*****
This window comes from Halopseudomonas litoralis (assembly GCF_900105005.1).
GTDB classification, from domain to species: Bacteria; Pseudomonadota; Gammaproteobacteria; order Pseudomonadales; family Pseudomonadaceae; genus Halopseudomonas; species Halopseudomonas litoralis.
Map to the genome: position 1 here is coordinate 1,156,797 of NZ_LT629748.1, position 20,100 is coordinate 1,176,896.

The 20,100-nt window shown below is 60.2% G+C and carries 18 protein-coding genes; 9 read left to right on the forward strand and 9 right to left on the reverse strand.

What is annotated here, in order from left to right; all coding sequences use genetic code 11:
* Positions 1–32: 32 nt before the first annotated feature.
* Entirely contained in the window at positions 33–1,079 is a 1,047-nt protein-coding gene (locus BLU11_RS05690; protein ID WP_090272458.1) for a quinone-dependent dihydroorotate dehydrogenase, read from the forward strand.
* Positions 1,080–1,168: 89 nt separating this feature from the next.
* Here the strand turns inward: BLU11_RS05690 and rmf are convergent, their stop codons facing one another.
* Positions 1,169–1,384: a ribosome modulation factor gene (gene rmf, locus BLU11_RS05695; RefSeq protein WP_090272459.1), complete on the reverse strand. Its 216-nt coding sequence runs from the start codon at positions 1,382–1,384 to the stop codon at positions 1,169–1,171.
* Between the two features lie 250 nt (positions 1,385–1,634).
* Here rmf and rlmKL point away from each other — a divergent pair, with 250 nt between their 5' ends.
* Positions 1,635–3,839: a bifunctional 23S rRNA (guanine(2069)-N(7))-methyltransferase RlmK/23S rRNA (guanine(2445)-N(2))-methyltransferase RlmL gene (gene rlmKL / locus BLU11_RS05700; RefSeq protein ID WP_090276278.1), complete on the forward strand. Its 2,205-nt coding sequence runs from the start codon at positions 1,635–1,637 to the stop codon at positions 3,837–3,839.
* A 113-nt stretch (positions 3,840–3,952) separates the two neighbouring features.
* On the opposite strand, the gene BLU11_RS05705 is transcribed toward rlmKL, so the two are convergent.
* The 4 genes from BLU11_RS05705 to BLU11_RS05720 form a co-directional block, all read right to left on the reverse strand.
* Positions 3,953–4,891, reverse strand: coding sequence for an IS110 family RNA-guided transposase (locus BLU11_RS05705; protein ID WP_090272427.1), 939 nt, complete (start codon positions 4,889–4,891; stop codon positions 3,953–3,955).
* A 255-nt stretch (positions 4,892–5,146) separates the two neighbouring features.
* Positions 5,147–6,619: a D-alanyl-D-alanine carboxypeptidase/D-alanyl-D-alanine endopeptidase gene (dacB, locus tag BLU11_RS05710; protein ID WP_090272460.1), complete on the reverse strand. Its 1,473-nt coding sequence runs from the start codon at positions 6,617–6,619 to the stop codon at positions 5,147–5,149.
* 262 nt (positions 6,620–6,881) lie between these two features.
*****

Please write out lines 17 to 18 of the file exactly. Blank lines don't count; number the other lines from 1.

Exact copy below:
* Positions 3,953–4,891, reverse strand: coding sequence for an IS110 family RNA-guided transposase (locus BLU11_RS05705; protein ID WP_090272427.1), 939 nt, complete (start codon positions 4,889–4,891; stop codon positions 3,953–3,955).
* A 255-nt stretch (positions 4,892–5,146) separates the two neighbouring features.